The opinion of the court was delivered by: RYAN
This action at law is brought by the Halifax Insurance Company, a Canadian corporation, to recover for moneys paid on two marine risk insurance policies, which it is claimed were paid under a mistake of fact to defendants Mehdi Dilmoghani & Co. and its wholly-owned subsidiary Kerman Rug Weavers, Inc., New York corporations, for damages to two consignments of Persian rugs.
On November 1, 1941, plaintiff issued two separate open policies to each defendant insuring two shipments of rugs, against marine risks in the amount of $ 62,050 and against war risks in the amount of $ 38,303. The rugs were shipped from Bombay, India, aboard the S. S. Exminster which sank with her cargo on April 19, 1942 as a result of a collision with the S. S. Algic off the eastern entrance of the Cape Cod Canal. Payment for the damage to these consignments was made to defendants under the marine risk policies. It is now claimed by plaintiff that payment should have been made in the lesser amount under the war risk policies, and that the payment was made under the marine policies under a mistake of fact. It seeks judgment for the difference between what it actually paid under the marine policies and what would have been liable to pay under the war risk policies.
The Exminster was proceeding to New York via the Cape Cod Canal after having discharged part of her cargo at Boston. On her arrival off the eastern entrance of the Canal, a pilot boarded her, and since the canal traffic light was against west-bound vessels when she arrived, he selected an anchorage, anchored the ship and went ashore. There are no designated anchorages at this entrance of the canal. There is a canal approach lighted bell buoy two and a half miles north, thirty-three degrees true from the entrance. The ship was anchored about eight-tenths of a mile from the entrance and a little easterly of a line from the entrance to this buoy in the ships' fairway. Vessels emerging from the canal and bound for Boston usually pass west of the buoy, while those bound for Halifax or other easterly ports pass a little east of it. Although traffic usually fans out after leaving the canal some go from the canal to the buoy and take their departure from there. (This apparently was what the Algic did.)
On April 19, 1942, at eight p.m. there were approximately thirty-five vessels anchored off the eastern end of the canal waiting for the light to change. The canal was heavily burdened with wartime traffic, since it offers a safer course and is preferred to the more hazardous sailing in open sea around the Cape. The number of vessels waiting passage through the canal and the congestion of the area off its entrance were directly attributable to the war. Some of the vessels thus anchored were displaying lights, others were not. The Exminster was blacked out; the Algic was proceeding with lights. The Exminster's routing instructions required her to proceed blacked out except from the eastern entrance of the canal to Hen and Chickens' Light Vessel west of the Canal.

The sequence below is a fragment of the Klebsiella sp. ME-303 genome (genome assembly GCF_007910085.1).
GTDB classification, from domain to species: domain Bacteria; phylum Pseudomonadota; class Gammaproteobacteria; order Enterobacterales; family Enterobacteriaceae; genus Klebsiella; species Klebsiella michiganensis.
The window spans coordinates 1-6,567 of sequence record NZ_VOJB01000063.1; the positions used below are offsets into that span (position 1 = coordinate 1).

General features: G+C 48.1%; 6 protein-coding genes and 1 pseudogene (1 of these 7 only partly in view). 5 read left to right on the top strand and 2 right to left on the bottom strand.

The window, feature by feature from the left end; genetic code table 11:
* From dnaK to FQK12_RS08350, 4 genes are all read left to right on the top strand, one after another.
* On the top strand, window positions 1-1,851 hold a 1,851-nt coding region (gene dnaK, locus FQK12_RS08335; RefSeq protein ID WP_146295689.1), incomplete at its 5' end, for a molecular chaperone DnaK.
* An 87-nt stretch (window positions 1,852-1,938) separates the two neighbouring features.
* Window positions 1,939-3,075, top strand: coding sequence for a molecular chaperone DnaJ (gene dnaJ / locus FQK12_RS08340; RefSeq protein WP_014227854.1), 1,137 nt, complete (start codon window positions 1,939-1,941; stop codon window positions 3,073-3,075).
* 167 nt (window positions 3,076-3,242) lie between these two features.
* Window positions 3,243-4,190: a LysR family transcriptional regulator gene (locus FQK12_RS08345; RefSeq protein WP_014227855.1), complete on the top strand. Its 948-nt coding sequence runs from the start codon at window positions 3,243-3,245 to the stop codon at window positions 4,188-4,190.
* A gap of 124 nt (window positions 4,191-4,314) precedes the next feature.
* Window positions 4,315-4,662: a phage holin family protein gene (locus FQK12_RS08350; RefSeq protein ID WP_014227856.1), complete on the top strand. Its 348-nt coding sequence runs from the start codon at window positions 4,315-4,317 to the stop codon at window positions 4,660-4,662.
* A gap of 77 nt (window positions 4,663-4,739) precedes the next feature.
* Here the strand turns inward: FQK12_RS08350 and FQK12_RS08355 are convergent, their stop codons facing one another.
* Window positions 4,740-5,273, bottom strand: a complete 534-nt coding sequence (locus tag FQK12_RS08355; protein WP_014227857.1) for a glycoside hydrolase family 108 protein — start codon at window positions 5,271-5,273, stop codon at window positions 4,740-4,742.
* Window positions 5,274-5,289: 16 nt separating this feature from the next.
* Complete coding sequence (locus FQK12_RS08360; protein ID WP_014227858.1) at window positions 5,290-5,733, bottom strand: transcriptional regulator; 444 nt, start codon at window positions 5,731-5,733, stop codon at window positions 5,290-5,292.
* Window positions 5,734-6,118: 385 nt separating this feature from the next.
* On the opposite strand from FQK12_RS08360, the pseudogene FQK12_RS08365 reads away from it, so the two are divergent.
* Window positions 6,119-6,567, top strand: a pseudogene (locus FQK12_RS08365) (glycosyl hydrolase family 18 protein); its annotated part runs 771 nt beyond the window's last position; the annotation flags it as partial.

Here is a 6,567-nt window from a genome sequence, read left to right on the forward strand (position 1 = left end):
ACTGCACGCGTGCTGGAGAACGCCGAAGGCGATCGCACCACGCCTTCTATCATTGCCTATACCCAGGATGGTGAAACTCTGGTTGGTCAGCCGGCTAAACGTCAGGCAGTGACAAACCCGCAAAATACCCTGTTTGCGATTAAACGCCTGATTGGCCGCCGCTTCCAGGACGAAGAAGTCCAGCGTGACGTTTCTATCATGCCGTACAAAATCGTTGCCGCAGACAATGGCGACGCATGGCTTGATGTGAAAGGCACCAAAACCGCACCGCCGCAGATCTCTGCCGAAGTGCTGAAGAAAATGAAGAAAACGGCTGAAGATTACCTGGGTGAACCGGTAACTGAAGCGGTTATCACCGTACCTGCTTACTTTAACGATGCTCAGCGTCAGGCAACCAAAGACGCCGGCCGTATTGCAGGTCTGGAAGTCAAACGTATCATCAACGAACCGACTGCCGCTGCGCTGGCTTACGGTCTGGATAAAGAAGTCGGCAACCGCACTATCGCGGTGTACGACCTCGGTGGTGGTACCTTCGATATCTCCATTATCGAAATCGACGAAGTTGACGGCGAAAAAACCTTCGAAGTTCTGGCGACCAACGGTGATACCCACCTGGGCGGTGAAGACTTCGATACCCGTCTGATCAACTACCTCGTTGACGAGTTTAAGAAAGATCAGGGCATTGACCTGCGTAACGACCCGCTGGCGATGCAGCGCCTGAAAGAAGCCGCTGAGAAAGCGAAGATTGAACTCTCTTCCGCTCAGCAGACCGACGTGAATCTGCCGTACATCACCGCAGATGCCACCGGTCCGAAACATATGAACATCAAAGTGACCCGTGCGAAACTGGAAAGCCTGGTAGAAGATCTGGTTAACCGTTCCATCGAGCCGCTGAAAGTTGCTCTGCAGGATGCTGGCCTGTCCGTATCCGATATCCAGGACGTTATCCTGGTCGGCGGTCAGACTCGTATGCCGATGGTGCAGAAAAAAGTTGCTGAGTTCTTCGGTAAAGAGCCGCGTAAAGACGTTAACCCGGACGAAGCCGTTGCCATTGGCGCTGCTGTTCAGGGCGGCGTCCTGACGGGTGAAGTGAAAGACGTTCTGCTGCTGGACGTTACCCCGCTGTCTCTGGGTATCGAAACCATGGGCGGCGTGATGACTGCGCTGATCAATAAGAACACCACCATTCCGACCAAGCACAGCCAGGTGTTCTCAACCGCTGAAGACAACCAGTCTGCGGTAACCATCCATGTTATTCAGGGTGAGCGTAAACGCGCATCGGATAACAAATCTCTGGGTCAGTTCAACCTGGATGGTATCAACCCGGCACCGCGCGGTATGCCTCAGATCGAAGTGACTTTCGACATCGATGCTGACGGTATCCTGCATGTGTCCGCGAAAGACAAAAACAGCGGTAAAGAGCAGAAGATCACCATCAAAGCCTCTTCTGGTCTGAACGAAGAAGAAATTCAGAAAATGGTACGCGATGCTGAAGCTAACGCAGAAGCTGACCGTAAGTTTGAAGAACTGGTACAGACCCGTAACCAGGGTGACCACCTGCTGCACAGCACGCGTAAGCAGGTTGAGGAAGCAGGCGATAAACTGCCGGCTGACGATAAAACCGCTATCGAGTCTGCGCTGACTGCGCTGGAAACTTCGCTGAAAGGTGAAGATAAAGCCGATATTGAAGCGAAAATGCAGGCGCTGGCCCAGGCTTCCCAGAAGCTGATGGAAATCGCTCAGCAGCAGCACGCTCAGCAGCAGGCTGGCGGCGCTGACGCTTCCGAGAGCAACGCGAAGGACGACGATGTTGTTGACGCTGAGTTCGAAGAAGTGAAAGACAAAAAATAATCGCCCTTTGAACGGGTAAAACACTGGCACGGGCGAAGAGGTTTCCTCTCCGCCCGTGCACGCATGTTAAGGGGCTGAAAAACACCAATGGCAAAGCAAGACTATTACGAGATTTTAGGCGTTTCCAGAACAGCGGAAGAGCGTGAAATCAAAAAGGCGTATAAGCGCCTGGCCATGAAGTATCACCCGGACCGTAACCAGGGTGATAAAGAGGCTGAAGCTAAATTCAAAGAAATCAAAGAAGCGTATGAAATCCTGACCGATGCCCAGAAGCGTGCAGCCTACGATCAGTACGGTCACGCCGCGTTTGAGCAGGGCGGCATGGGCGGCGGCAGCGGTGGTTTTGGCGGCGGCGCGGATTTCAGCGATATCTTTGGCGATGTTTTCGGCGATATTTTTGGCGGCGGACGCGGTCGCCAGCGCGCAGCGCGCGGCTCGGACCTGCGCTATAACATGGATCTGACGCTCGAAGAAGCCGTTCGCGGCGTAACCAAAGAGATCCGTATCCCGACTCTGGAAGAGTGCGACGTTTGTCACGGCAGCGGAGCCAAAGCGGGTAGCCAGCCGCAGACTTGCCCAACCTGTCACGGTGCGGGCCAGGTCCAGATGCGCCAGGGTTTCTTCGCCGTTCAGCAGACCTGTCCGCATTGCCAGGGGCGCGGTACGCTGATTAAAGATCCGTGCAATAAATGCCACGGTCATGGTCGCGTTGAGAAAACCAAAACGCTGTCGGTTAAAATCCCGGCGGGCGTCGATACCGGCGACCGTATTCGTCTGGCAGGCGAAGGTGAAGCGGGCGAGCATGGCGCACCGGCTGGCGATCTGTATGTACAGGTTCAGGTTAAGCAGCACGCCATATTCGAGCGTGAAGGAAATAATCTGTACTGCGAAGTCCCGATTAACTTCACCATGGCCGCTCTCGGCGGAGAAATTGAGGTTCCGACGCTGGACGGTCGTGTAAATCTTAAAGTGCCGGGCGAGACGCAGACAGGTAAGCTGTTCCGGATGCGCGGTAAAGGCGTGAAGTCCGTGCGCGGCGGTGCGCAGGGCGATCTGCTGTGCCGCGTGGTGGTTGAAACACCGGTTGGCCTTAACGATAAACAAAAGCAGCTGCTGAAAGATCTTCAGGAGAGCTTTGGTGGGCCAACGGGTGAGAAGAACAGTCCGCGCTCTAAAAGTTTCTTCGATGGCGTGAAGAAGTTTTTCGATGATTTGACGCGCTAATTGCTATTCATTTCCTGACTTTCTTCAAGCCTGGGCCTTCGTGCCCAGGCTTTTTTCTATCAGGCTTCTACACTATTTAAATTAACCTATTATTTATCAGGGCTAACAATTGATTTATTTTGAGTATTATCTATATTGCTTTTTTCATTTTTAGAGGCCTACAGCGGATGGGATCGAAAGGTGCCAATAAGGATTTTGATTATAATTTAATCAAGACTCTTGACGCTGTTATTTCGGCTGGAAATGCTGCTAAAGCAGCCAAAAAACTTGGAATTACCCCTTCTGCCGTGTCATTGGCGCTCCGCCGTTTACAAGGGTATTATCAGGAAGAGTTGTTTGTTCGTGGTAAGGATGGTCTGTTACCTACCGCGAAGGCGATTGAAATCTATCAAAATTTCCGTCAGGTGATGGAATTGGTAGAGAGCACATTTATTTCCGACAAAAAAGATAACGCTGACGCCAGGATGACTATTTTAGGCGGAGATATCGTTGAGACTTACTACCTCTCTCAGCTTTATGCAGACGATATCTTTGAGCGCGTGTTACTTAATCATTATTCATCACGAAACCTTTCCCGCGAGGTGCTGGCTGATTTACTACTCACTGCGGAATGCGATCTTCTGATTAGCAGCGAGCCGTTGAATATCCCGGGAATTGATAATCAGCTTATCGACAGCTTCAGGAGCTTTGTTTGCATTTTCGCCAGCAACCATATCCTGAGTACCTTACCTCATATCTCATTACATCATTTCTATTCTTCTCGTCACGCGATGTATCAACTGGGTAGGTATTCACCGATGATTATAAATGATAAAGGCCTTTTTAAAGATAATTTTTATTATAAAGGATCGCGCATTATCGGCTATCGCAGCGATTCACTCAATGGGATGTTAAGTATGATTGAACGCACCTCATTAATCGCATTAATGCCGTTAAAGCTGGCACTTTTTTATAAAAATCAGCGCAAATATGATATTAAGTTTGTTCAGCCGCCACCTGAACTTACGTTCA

The Algic was proceeding along the inland route from New York to Halifax where she was to join a convoy. Her original ultimate destination was a North Russian port, but after the collision she was diverted to England, where she discharged her cargo and returned then to the United States. A substantial part of her cargo- 3289 tons out of 5139- consisted of lend-lease materials: food, raw materials, machinery, and manufactured items. It was a general cargo.
She was traveling subject to general naval security regulations, but her captain did testify that she displayed her running lights during all the voyage from New York through the Canal to the place of collision, and that somewhere near Newport she ran her de-gaussing range. He also stated that he had intended to 'douse' the running lights when he came to the fairway buoy off the entrance of the Canal. After leaving the Canal, the Algic travelled down the fairway at a low rate of speed- about 3 1/2 knots- until she collided with the blacked-out Exminster some ten minutes later, and about six minutes after she (the Algic) had discharged her pilot. No signals were exchanged between the ships prior to the collision, but the Algic did reverse her engines about one minute prior to contact. As a result of the collision the Exminster sank.